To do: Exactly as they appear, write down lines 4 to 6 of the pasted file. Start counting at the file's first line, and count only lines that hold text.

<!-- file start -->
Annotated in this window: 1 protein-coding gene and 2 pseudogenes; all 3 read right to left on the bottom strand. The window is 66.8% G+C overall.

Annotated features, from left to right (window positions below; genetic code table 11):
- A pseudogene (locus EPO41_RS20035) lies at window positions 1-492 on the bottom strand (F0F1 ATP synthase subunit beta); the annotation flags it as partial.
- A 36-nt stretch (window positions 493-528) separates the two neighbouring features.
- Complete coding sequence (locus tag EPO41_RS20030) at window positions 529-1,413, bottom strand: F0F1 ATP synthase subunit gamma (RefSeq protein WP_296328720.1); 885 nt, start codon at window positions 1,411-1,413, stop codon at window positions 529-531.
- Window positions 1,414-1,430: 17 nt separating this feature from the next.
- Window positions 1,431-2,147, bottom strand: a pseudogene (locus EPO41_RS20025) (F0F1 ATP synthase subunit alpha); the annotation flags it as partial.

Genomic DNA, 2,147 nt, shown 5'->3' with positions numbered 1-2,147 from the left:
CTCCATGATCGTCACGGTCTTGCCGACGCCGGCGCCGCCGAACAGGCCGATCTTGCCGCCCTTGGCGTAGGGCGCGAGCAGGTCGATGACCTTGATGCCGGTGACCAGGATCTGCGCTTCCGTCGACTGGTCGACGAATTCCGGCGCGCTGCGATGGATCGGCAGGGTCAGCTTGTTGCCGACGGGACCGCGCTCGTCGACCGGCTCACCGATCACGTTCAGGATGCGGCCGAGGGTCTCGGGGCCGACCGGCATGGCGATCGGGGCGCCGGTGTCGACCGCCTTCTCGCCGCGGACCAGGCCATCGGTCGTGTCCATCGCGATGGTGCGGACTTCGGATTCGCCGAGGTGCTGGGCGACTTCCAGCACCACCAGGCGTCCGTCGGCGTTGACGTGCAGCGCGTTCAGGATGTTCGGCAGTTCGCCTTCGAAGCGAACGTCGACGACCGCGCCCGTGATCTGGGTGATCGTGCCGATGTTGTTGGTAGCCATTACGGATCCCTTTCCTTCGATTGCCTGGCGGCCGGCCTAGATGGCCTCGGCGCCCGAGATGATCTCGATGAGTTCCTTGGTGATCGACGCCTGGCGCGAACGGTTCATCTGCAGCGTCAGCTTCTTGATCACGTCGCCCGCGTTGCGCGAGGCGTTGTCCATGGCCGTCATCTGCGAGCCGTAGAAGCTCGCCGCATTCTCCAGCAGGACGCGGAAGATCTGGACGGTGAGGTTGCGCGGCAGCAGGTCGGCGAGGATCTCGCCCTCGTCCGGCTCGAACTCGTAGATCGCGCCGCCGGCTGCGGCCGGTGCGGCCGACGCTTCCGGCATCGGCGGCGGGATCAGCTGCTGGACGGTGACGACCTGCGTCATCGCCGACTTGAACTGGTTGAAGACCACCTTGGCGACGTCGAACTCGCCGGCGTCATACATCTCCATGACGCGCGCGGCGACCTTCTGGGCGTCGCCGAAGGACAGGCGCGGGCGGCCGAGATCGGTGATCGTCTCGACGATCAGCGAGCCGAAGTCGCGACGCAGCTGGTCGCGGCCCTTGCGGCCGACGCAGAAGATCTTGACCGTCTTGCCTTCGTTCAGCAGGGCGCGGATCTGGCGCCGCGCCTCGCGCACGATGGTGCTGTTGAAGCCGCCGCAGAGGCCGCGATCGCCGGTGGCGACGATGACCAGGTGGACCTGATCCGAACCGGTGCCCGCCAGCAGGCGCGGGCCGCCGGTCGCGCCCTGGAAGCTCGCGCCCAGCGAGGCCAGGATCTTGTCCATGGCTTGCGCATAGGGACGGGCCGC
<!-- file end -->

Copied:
- A 36-nt stretch (window positions 493-528) separates the two neighbouring features.
- Complete coding sequence (locus tag EPO41_RS20030) at window positions 529-1,413, bottom strand: F0F1 ATP synthase subunit gamma (RefSeq protein WP_296328720.1); 885 nt, start codon at window positions 1,411-1,413, stop codon at window positions 529-531.
- Window positions 1,414-1,430: 17 nt separating this feature from the next.